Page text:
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Mystery hepatitis outbreak kills 5 kids in US with 100 cases identified

FIVE children under age 10 have died in the US as a mysterious hepatitis outbreak continues to puzzle health officials.

A total of 109 cases are now being investigated in children across 24 states and Puerto Rico, according to the Centers for Disease Control and Prevention.

A map identifies states in which doctors are investigating reported hepatitis cases

A map identifies states in which doctors are investigating reported hepatitis cases
Five children have died and others have required liver transplants, the CDC said

Five children have died and others have required liver transplants, the CDC said

The new cases come after the CDC warned doctors in April to be on the lookout for symptoms associated with the outbreak of hepatitis.

About two dozen states have now reported the suspected cases of hepatitis following the initial warning from the CDC.

Ninety percent of cases being looked at have involved hospitalization, with 14 percent of kids requiring liver transplants, CBS News reported.

Worldwide, the World Health Organization warned of 300 probable cases within 20 different countries. Three children in Indonesia died from the disease last week.

“Investigators both here and abroad and around the globe are working hard to determine the cause,” Jay Butler, deputy director for infectious diseases for the CDC, said on Friday.

The oldest patient associated with the unusual outbreak was 16, but most of the children are under the age of 5.

Doctors and disease experts have identified adenovirus in about half of the children experiencing liver damage, leading health officials to investigate it as a potential cause.

There are dozens of adenovirus strains in the world, and it is often associated with mild symptoms like a sore throat, pink eye, fever, or cold-like symptoms.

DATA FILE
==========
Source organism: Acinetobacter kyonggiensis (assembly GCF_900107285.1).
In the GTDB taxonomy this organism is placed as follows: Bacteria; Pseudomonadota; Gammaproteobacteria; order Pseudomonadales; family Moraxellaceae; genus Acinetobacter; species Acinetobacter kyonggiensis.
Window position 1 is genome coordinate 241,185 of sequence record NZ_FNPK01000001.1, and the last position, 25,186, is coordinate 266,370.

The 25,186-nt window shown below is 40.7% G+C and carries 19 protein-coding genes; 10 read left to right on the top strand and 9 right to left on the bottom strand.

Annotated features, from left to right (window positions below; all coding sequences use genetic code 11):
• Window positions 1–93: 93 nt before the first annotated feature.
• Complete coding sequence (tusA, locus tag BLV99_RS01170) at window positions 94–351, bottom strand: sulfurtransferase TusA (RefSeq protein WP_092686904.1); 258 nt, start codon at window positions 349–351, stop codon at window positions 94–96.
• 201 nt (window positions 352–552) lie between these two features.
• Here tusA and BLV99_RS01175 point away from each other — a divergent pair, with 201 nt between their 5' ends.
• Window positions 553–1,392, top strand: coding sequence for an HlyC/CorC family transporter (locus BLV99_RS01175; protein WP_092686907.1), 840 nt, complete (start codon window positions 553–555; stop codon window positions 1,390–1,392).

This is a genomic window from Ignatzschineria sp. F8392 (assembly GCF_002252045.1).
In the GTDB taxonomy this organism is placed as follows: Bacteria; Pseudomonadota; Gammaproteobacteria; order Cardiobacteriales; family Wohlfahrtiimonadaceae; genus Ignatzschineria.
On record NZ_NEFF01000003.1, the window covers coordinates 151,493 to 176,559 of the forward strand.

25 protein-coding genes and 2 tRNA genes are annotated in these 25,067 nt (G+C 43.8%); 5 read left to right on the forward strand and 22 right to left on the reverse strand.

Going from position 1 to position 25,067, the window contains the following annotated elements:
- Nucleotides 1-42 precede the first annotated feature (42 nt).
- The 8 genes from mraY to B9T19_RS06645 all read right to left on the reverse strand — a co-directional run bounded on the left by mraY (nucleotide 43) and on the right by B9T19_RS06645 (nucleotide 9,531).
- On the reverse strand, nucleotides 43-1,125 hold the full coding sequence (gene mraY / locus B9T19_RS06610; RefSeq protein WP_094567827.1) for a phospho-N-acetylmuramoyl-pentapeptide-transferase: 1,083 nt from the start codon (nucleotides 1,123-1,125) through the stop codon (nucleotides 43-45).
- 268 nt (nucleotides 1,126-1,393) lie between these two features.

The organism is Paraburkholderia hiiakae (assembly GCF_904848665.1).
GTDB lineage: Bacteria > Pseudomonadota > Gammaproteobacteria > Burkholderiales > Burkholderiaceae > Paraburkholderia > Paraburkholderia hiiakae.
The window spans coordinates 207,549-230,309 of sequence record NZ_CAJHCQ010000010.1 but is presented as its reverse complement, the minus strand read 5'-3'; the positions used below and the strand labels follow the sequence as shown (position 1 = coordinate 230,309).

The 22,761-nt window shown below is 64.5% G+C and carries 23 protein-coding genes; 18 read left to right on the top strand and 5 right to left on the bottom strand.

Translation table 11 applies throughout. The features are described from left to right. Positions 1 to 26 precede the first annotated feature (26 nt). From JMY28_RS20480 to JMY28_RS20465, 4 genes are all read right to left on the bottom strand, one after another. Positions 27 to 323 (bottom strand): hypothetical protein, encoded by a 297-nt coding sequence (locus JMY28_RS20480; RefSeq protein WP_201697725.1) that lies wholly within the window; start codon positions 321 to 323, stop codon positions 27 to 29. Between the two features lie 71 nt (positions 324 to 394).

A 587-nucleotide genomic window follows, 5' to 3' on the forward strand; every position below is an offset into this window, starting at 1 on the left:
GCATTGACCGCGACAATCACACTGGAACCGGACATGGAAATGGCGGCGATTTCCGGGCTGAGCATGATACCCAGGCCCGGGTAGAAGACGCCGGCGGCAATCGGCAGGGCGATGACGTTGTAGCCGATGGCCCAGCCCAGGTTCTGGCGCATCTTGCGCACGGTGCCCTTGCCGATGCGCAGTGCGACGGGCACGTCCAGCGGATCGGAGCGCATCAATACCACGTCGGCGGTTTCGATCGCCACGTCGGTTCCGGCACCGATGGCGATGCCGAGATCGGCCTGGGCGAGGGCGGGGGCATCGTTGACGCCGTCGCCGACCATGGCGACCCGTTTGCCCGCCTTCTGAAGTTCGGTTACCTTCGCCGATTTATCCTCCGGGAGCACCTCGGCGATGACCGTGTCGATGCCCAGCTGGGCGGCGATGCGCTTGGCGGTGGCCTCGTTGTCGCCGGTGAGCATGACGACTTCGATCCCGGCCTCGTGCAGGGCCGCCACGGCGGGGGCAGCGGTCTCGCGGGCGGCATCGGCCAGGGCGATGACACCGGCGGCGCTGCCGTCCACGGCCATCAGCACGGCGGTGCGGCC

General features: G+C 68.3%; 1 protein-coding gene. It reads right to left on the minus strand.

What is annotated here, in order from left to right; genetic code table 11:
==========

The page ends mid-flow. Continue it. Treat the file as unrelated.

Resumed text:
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However, sometimes strains can trigger more serious issues like stomach inflammation.

Doctors have yet to put out a warning about an unusual number of adenovirus cases, yet most doctors don’t typically test for the virus.

In November, nine cases of severe hepatitis in children popped up, but all nine children tested negative for the virus that typically causes hepatitis.

They did test positive for adenovirus.

“It’s still a very rare occurrence,” the deputy director for infectious diseases for the CDC said of the mysterious outbreak.

“A majority of these cases have recovered and recovered fully.”

He added that none of the nine cases in November involved children who were vaccinated against COVID-19.

The vaccine was ruled out as a possible cause with the CDC director saying: “We hope this information helps clarify some of the speculation circulating online.”

Symptoms of liver inflammation and hepatitis include fever, fatigue, loss of appetite, nausea, vomiting, abdominal pain, dark urine, light-colored stools, joint pain and jaundice.

“There’s no link to one geographic area, common exposure to particular foods or animals, travel or to toxins,” Dr Philippa Easterbrook, an infectious disease physician, told NBC News.

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“We are looking at all possible infectious and noninfectious causes.”

So far, there have been suspected cases of hepatitis in the following states: Alabama, California, Colorado, Delaware, Florida, Georgia, Idaho, Illinois, Indiana, Louisiana, Michigan, Minnesota, Missouri, North Carolina, North Dakota, Nebraska, New York, Ohio, Pennsylvania, Tennessee, Texas, Washington and Wisconsin. Puerto Rico reported at least one case.

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